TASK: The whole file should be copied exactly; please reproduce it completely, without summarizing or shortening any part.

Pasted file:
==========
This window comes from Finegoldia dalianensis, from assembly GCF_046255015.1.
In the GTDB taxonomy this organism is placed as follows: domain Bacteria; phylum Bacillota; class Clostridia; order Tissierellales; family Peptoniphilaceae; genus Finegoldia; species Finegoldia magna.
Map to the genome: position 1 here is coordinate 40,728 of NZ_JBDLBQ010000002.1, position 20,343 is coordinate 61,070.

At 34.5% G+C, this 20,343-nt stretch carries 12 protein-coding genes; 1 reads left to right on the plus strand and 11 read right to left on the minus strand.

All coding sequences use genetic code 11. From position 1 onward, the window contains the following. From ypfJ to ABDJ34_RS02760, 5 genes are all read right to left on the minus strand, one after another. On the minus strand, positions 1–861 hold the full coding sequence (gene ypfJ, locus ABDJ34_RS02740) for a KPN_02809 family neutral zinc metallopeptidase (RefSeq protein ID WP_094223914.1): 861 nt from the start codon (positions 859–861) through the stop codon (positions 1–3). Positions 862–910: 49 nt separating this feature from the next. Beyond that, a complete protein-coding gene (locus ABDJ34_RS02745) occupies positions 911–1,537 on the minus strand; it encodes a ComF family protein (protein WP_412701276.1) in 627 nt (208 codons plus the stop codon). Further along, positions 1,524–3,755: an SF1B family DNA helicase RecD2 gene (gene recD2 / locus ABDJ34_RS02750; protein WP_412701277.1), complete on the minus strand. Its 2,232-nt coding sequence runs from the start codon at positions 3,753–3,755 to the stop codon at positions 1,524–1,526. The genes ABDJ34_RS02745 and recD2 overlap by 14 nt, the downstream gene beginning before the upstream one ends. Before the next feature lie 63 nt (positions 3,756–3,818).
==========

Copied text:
This window comes from Finegoldia dalianensis, from assembly GCF_046255015.1.
In the GTDB taxonomy this organism is placed as follows: domain Bacteria; phylum Bacillota; class Clostridia; order Tissierellales; family Peptoniphilaceae; genus Finegoldia; species Finegoldia magna.
Map to the genome: position 1 here is coordinate 40,728 of NZ_JBDLBQ010000002.1, position 20,343 is coordinate 61,070.

At 34.5% G+C, this 20,343-nt stretch carries 12 protein-coding genes; 1 reads left to right on the plus strand and 11 read right to left on the minus strand.

All coding sequences use genetic code 11. From position 1 onward, the window contains the following. From ypfJ to ABDJ34_RS02760, 5 genes are all read right to left on the minus strand, one after another. On the minus strand, positions 1–861 hold the full coding sequence (gene ypfJ, locus ABDJ34_RS02740) for a KPN_02809 family neutral zinc metallopeptidase (RefSeq protein ID WP_094223914.1): 861 nt from the start codon (positions 859–861) through the stop codon (positions 1–3). Positions 862–910: 49 nt separating this feature from the next. Beyond that, a complete protein-coding gene (locus ABDJ34_RS02745) occupies positions 911–1,537 on the minus strand; it encodes a ComF family protein (protein WP_412701276.1) in 627 nt (208 codons plus the stop codon). Further along, positions 1,524–3,755: an SF1B family DNA helicase RecD2 gene (gene recD2 / locus ABDJ34_RS02750; protein WP_412701277.1), complete on the minus strand. Its 2,232-nt coding sequence runs from the start codon at positions 3,753–3,755 to the stop codon at positions 1,524–1,526. The genes ABDJ34_RS02745 and recD2 overlap by 14 nt, the downstream gene beginning before the upstream one ends. Before the next feature lie 63 nt (positions 3,756–3,818).